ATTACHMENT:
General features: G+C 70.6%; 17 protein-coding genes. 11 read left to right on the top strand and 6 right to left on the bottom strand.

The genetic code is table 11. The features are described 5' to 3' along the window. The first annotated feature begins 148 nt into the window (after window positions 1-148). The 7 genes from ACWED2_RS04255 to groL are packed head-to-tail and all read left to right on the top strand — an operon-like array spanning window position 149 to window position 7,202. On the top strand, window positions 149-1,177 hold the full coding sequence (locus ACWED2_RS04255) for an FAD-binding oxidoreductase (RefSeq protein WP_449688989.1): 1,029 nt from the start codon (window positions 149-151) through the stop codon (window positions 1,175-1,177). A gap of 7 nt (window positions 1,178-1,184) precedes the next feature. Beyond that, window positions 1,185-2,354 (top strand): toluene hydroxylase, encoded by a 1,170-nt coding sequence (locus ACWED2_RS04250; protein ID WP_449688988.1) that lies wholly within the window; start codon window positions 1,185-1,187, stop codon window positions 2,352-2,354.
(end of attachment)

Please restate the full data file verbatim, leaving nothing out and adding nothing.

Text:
General features: G+C 70.6%; 17 protein-coding genes. 11 read left to right on the top strand and 6 right to left on the bottom strand.

The genetic code is table 11. The features are described 5' to 3' along the window. The first annotated feature begins 148 nt into the window (after window positions 1-148). The 7 genes from ACWED2_RS04255 to groL are packed head-to-tail and all read left to right on the top strand — an operon-like array spanning window position 149 to window position 7,202. On the top strand, window positions 149-1,177 hold the full coding sequence (locus ACWED2_RS04255) for an FAD-binding oxidoreductase (RefSeq protein WP_449688989.1): 1,029 nt from the start codon (window positions 149-151) through the stop codon (window positions 1,175-1,177). A gap of 7 nt (window positions 1,178-1,184) precedes the next feature. Beyond that, window positions 1,185-2,354 (top strand): toluene hydroxylase, encoded by a 1,170-nt coding sequence (locus ACWED2_RS04250; protein ID WP_449688988.1) that lies wholly within the window; start codon window positions 1,185-1,187, stop codon window positions 2,352-2,354.